This was part of the second annual Science Day, which was sponsored by WISDOM (Women in Science, Department of Mathematics). It took place at in the UCC atrium.
Girls in Science visit the Forest City Velodrome.
Physics and Astronomy Prof. Patrick Whippey (in red) and Mechanical Engineering Prof. Ralph Buchal along with about 30 parents and students from the Canadian Association of Girls in Science visited the Forest City Velodrome to learn about the physics and mechanics of bicycles.
The event was organized by Western student Ranita Manocha.
Mr. Bob Schelstraete (centre image), co-founder and builder of the velodrome, along co-founder Mr. Rob Good, gave the group a tour of the velodrome, and spoke of the history and construction of the facility. The Velodrome is open to the public for recreational riding, racing, learn-to-ride programs, as well as having a very popular velo-kids program for ages 8-16 years.
We welcome two new faculty members to the department.
Dr. Els Peeters (left) and Dr. Jan Cami (right) have spent the previous four years at the NASA Ames Research Center in California.
Els Peeters primary research interest is in observational infrared spectroscopy and images related to the unidentified IR bands and their relationship to Polycyclic Aromatic Hydrocarbons. Els also has interest in circumstellar and interstellar dust, as well as star forming regions within and outside of our galaxy.
Jan Cami has interest in observational spectroscopy at all wavelengths with a special interest in astrophysical applications of molecular spectroscopy. Jan also works with analysis and modelling of dust in the infrared. He has an interest in interstellar and circumstellar matter, as well as having done work on the late stages of stellar evolution.
Dr. Randy Kissack brought out lots of chocolate for his last Physics 365 class of the term. He dedicated this lecture to his late parents Robert and Barbara Kissack.
Late November, 2006
Doctoral candidate student Chris Mokry has shown that you can combine a high level of academic accomplishment with high intensity varsity sports.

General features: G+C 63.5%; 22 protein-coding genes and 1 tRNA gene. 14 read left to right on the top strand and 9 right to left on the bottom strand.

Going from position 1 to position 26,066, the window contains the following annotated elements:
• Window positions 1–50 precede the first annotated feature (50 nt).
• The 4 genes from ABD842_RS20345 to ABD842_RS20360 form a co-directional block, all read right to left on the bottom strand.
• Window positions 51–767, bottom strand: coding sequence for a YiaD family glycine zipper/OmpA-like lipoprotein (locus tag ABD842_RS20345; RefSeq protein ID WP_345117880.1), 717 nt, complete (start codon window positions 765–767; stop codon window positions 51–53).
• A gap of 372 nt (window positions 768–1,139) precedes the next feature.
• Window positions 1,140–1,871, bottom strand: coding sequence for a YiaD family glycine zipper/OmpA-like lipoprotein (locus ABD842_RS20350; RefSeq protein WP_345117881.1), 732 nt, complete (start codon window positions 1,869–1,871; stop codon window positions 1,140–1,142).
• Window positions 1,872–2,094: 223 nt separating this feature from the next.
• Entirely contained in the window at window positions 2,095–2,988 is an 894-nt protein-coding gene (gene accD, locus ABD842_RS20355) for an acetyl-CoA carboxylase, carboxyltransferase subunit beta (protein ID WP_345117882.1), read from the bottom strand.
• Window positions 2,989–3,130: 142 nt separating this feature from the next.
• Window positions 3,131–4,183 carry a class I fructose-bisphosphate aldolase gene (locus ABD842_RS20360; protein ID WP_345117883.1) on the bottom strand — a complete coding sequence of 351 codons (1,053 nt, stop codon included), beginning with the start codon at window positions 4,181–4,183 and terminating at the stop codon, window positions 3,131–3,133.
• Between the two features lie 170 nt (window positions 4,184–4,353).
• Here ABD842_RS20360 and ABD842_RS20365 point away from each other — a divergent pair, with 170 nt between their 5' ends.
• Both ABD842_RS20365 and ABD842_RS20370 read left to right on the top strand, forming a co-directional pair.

Chris led the Western Men's Volleyball team (not for the first time this season) with 12 points and 11 kills against Laurier on Nov. 19.
Late November, 2006
Images of our hard working student volunteers and some visitors at this year's Fall Preview Day. Click on an image to enlarge it.
Late November, 2006
Here are some photos of the ground work that has begun for the new Materials Science Addition in which our first year laboratories will be located. Click on an image to enlarge. Thanks to Felix Lee of Chemistry for the photos.
Some faculty, staff, family, along with visiting professor Dr. Frank Mulligan of Maynooth University in Ireland challenged themselves to take the 'Learn to Ride' program at the Forest City Velodrome, one of only two indoor velodromes in Canada -
Click left image to enlarge.
It takes more than just mental toughness to survive as a physics student. The Physics and Astonomy soccer team has finished another outdoor season in one of the rainest autumns in memory.(click on the image to enlarge).
The Hume Cronyn Memorial Observatory was open to the university community for viewing of a rare transit of planet Mercury across the face of the sun. Shown at left is Prof. J.R. deBruyn and on the far right is Prof. P. Brown.
In the photo in the centre you can barely make out the small dot that is Mercury's shadow. The large dark smudge at the top-right is a sun spot.
The next transit is in the year 2016.
Drs. Paul Wiegert (left) and Blaine Chronik are just two of 13 UWO researchers who were selected to receive the prestigious "Early Researcher Award" from The Ontario Ministry of Research and Innovation.
These awards are for demonstrated excellence in scientific and academic contributions and for the importance of the proposed research area.
Dr. Chronik's proposed area of research is "Combined Magnetic Resonance and Positron Emission Tomography Imaging Systems".
Dr. Wiegert will be developing an "Automated Video Meteor Observing System" near London, Ontario. Over the long term, the station will provide extensive information on meteoroids that are near the Earth, and allow a better assessment of any threat they may pose to satellites and spacecraft.
Dr. Robert Sica and Dr. Stephen Argall will be using their expertise with LIDAR to help unravel the mystery of the chemistry of the arctic skies.
They will be on a team, along with members from 17 other institutions, which will be making use of the Polar Environment Atmospheric Research Laboratory (PEARL - shown on the left) at Eureka on Ellesmere Island to study ozone depletion, air quality, and climate change in the arctic.
This activity will all be part of Canada's contribution to the International Polar Year (2007-08).
Prof. Shantanu Basu, postdoctoral fellow Dr. Eduard Vorobyov, and PhD student Wolfgang Dapp attended the international conference "The Early Phase of Star Formation", held at Ringberg Castle, Tegernsee, Germany from August 28 - September 1, 2006.
Prof. Basu presented a talk entitled "Magnetic Fields and Star Formation".
Wolfgang Dapp presented a poster entitled "Axisymmetric Simulations of Star Formation to Explain Features of IRAM 04191".
Dr. Vorobyov presented a poster entitled "The Burst Mode of Protostellar Accretion", and Dr. Vorobyov won the award for "best poster" at the conference and as a result also gave a talk on his work.